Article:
Hervé Poncharal, Red Bull KTM Tech3 Team Manager
“We are only halfway through our first racing season in MotoGP with KTM, but already we have some incredible, exciting news coming with the signing of Brad Binder for the 2020 MotoGP season. Brad is somebody I have been following since he joined the championship in the Red Bull MotoGP Rookies Cup and later in the Moto3. I have always been amazed by his talent, his aggressivity and his never-give-up-attitude and when you run a motorcycle race team, this is the profile of rider you wish and you love to have. I think to have the Miguel Oliveira – Brad Binder line-up reunited with us next year, is something that shows the Red Bull KTM organization and path is working. I think Brad Binder more than deserves a MotoGP ride next year after what he has been showing in the Moto2 the past two seasons. I know KTM and I can witness KTM is working incredibly hard to improve the MotoGP bike and I’m quite sure that Brad with the winter test will be very happy and very fast from round one on that bike. It’s going to be a strong team, as I think there will be a great relation between him and Miguel, his teammate and I honestly believe, I couldn’t dream for a better structure. Miguel and Brad know each other, they are both incredible competitors and when you are a team owner, this is all you wish for. So, together with Red Bull, KTM and Tech3 there was never any doubt that this is the line-up we wanted to have and I would like to thank Pit Beirer for his investment, I would like to thank Niki Ruhstorfer for his support. I would also like to thank Bob Moore, Brad’s personal manager, because I think the four of us, we managed to make that happen and this is a great news for MotoGP racing and a great news for the Red Bull KTM Tech3 team. I would like to say a huge warm welcome to Brad and tell him we are going to follow him even closer during the second part of the Moto2 season. I’m sure he’s going to win some races, why not fight for the title and we are ready to welcome him from the Valencia test.”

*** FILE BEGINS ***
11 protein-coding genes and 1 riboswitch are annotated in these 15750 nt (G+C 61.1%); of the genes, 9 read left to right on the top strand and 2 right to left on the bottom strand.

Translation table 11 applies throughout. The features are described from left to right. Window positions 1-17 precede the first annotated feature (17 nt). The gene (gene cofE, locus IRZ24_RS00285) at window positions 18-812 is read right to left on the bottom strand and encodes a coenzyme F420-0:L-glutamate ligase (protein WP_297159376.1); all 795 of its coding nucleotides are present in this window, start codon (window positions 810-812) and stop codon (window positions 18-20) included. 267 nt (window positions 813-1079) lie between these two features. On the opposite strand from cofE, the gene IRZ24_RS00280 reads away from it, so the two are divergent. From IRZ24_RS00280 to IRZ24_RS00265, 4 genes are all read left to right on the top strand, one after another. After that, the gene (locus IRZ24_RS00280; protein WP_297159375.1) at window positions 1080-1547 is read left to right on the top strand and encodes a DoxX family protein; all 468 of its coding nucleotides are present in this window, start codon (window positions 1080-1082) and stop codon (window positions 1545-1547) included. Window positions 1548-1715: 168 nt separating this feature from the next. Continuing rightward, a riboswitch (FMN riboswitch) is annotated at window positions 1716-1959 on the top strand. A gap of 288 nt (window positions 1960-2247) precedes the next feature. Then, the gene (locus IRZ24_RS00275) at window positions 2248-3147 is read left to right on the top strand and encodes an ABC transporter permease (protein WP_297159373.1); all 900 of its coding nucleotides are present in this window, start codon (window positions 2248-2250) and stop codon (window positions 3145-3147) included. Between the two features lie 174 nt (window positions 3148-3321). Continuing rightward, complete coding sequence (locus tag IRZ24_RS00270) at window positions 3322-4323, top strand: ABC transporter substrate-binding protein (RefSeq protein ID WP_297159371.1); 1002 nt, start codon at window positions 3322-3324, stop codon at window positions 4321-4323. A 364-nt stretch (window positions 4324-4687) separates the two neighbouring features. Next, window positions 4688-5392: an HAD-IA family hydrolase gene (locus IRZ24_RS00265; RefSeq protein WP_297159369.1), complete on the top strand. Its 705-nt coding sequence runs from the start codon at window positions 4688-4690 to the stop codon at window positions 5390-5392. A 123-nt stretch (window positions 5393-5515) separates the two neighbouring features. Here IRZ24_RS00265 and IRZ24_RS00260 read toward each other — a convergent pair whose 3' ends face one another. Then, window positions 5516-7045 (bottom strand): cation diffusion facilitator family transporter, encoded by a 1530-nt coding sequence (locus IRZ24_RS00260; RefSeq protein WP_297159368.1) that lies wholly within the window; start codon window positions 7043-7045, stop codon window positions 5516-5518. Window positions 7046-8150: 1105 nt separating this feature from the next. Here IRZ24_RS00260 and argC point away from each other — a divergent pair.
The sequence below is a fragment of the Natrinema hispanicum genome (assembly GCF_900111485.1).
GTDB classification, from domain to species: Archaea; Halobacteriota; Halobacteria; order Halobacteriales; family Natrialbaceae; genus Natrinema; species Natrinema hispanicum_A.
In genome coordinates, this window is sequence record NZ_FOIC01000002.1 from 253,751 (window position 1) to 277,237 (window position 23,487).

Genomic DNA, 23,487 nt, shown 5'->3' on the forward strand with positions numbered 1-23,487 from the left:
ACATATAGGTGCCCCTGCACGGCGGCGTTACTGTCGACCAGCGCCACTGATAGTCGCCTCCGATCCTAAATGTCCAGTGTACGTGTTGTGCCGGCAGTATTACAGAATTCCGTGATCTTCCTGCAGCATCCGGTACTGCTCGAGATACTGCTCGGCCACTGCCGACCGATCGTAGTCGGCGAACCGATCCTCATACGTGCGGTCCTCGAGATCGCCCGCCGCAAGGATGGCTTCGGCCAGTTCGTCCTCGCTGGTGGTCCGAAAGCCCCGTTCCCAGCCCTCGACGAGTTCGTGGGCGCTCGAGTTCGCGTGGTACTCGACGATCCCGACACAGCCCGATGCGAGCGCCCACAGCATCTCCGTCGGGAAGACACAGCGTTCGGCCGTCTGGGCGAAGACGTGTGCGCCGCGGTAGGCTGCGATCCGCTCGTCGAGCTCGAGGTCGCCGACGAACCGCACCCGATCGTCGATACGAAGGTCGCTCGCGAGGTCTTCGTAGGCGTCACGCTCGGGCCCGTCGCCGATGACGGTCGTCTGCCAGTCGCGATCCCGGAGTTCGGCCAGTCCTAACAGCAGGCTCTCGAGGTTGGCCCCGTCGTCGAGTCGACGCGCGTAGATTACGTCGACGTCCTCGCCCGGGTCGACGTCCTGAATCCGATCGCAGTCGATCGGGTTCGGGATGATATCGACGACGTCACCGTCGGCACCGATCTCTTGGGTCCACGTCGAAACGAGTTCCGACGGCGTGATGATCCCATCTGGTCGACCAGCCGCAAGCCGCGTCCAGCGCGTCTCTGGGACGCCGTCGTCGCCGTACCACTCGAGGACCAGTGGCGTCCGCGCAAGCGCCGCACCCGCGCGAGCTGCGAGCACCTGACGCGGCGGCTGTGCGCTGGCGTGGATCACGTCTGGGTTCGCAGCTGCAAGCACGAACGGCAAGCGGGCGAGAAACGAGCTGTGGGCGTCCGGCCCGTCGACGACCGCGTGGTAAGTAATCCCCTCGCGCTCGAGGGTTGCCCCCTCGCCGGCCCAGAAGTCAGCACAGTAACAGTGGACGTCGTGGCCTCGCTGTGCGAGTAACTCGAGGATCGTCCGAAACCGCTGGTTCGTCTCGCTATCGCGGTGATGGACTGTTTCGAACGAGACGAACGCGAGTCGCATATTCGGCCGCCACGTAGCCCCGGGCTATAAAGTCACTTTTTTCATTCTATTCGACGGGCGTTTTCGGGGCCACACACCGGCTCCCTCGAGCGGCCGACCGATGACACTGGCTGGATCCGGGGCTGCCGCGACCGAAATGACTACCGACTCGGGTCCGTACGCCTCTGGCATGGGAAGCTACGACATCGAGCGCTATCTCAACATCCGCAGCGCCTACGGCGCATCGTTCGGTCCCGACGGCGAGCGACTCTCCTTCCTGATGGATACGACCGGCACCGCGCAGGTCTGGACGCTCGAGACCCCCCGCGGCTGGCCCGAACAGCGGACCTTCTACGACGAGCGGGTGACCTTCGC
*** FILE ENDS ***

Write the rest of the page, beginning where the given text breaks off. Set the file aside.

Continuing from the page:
Binder made his Grand Prix debut in 2011 (as a Red Bull MotoGP Rookies Cup race winner) and grabbed his first silverware in 2014. He claimed the 2016 Moto3 world title in just his second term with Red Bull KTM Ajo (becoming South Africa’s first world champion in thirty-six years and just the third from his country), and graduated immediately to Moto2 with the same team. He raced alongside Oliveira in 2017 and 2018.
“It is incredible to have this opportunity. I want to say a huge ‘thank you’ to KTM, Red Bull KTM Tech3, my manager and my family for helping me get to the premier class and to be able to give it a try. It is an amazing feeling right now and a dream come true. When you are growing up then this is what you aim for – to be in the MotoGP class with the best riders in the world with the best bikes – so it is a crazy feeling right now.”
In MotoGP Binder will be the first South African to take to the grid in the four-stroke era and to score significant points since Kork Ballington, Jon Ekerold and Brett Hudson in the early 1980s.